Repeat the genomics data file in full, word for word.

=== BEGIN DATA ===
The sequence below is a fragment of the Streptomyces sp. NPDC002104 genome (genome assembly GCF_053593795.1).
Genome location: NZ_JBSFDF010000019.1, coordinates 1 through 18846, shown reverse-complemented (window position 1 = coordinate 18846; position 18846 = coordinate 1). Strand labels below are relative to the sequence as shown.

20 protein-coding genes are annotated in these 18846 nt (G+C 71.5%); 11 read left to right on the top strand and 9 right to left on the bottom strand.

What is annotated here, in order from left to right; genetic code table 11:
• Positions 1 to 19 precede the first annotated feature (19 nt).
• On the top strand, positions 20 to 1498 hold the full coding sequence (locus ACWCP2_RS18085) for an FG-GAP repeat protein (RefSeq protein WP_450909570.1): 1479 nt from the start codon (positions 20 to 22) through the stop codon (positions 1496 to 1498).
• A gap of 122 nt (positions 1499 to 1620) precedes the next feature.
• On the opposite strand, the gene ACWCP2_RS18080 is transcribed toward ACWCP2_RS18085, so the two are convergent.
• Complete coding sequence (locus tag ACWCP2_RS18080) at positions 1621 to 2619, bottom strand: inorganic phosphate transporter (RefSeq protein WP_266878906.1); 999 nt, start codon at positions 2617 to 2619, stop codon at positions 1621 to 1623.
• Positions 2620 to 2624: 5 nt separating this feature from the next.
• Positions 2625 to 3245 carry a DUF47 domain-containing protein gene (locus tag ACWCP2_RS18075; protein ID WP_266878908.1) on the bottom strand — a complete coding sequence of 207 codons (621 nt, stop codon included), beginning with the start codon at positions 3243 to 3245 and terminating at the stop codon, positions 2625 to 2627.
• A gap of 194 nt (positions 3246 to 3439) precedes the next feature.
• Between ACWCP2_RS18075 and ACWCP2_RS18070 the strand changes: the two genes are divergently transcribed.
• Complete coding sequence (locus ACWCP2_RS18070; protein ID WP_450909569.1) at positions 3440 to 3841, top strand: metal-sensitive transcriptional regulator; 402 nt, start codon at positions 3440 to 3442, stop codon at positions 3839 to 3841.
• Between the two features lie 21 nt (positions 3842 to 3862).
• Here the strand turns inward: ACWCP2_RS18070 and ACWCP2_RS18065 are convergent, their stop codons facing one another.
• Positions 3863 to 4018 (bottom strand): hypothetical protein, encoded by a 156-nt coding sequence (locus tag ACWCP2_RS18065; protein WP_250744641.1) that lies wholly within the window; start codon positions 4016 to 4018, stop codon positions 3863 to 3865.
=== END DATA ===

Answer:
The sequence below is a fragment of the Streptomyces sp. NPDC002104 genome (genome assembly GCF_053593795.1).
Genome location: NZ_JBSFDF010000019.1, coordinates 1 through 18846, shown reverse-complemented (window position 1 = coordinate 18846; position 18846 = coordinate 1). Strand labels below are relative to the sequence as shown.

20 protein-coding genes are annotated in these 18846 nt (G+C 71.5%); 11 read left to right on the top strand and 9 right to left on the bottom strand.

What is annotated here, in order from left to right; genetic code table 11:
• Positions 1 to 19 precede the first annotated feature (19 nt).
• On the top strand, positions 20 to 1498 hold the full coding sequence (locus ACWCP2_RS18085) for an FG-GAP repeat protein (RefSeq protein WP_450909570.1): 1479 nt from the start codon (positions 20 to 22) through the stop codon (positions 1496 to 1498).
• A gap of 122 nt (positions 1499 to 1620) precedes the next feature.
• On the opposite strand, the gene ACWCP2_RS18080 is transcribed toward ACWCP2_RS18085, so the two are convergent.
• Complete coding sequence (locus tag ACWCP2_RS18080) at positions 1621 to 2619, bottom strand: inorganic phosphate transporter (RefSeq protein WP_266878906.1); 999 nt, start codon at positions 2617 to 2619, stop codon at positions 1621 to 1623.
• Positions 2620 to 2624: 5 nt separating this feature from the next.
• Positions 2625 to 3245 carry a DUF47 domain-containing protein gene (locus tag ACWCP2_RS18075; protein ID WP_266878908.1) on the bottom strand — a complete coding sequence of 207 codons (621 nt, stop codon included), beginning with the start codon at positions 3243 to 3245 and terminating at the stop codon, positions 2625 to 2627.
• A gap of 194 nt (positions 3246 to 3439) precedes the next feature.
• Between ACWCP2_RS18075 and ACWCP2_RS18070 the strand changes: the two genes are divergently transcribed.
• Complete coding sequence (locus ACWCP2_RS18070; protein ID WP_450909569.1) at positions 3440 to 3841, top strand: metal-sensitive transcriptional regulator; 402 nt, start codon at positions 3440 to 3442, stop codon at positions 3839 to 3841.
• Between the two features lie 21 nt (positions 3842 to 3862).
• Here the strand turns inward: ACWCP2_RS18070 and ACWCP2_RS18065 are convergent, their stop codons facing one another.
• Positions 3863 to 4018 (bottom strand): hypothetical protein, encoded by a 156-nt coding sequence (locus tag ACWCP2_RS18065; protein WP_250744641.1) that lies wholly within the window; start codon positions 4016 to 4018, stop codon positions 3863 to 3865.